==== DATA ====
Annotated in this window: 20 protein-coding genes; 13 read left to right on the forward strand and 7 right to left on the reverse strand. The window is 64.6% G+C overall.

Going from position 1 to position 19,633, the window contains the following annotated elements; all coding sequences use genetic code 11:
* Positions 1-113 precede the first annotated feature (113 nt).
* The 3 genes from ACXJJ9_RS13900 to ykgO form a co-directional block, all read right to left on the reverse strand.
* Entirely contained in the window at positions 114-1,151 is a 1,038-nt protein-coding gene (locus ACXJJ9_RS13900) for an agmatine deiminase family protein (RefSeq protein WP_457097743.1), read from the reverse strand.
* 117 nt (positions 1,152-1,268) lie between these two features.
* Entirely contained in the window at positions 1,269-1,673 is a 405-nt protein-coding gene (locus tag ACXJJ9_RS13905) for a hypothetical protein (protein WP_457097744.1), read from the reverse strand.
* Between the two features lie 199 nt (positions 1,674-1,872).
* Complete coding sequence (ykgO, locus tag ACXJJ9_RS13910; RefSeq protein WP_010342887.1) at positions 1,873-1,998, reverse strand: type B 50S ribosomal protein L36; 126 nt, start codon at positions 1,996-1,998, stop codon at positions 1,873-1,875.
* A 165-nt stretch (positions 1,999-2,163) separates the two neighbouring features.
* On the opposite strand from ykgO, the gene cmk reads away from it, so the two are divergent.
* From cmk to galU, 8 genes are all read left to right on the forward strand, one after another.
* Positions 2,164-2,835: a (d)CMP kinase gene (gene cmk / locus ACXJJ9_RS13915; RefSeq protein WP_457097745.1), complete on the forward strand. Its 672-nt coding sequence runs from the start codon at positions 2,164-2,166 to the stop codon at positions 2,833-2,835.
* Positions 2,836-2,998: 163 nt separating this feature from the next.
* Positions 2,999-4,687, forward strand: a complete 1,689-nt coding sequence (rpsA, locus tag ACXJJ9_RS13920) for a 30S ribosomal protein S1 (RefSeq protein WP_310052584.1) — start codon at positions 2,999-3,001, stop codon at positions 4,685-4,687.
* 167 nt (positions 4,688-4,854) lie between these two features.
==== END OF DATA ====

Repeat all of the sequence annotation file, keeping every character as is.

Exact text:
Annotated in this window: 20 protein-coding genes; 13 read left to right on the forward strand and 7 right to left on the reverse strand. The window is 64.6% G+C overall.

Going from position 1 to position 19,633, the window contains the following annotated elements; all coding sequences use genetic code 11:
* Positions 1-113 precede the first annotated feature (113 nt).
* The 3 genes from ACXJJ9_RS13900 to ykgO form a co-directional block, all read right to left on the reverse strand.
* Entirely contained in the window at positions 114-1,151 is a 1,038-nt protein-coding gene (locus ACXJJ9_RS13900) for an agmatine deiminase family protein (RefSeq protein WP_457097743.1), read from the reverse strand.
* 117 nt (positions 1,152-1,268) lie between these two features.
* Entirely contained in the window at positions 1,269-1,673 is a 405-nt protein-coding gene (locus tag ACXJJ9_RS13905) for a hypothetical protein (protein WP_457097744.1), read from the reverse strand.
* Between the two features lie 199 nt (positions 1,674-1,872).
* Complete coding sequence (ykgO, locus tag ACXJJ9_RS13910; RefSeq protein WP_010342887.1) at positions 1,873-1,998, reverse strand: type B 50S ribosomal protein L36; 126 nt, start codon at positions 1,996-1,998, stop codon at positions 1,873-1,875.
* A 165-nt stretch (positions 1,999-2,163) separates the two neighbouring features.
* On the opposite strand from ykgO, the gene cmk reads away from it, so the two are divergent.
* From cmk to galU, 8 genes are all read left to right on the forward strand, one after another.
* Positions 2,164-2,835: a (d)CMP kinase gene (gene cmk / locus ACXJJ9_RS13915; RefSeq protein WP_457097745.1), complete on the forward strand. Its 672-nt coding sequence runs from the start codon at positions 2,164-2,166 to the stop codon at positions 2,833-2,835.
* Positions 2,836-2,998: 163 nt separating this feature from the next.
* Positions 2,999-4,687, forward strand: a complete 1,689-nt coding sequence (rpsA, locus tag ACXJJ9_RS13920) for a 30S ribosomal protein S1 (RefSeq protein WP_310052584.1) — start codon at positions 2,999-3,001, stop codon at positions 4,685-4,687.
* 167 nt (positions 4,688-4,854) lie between these two features.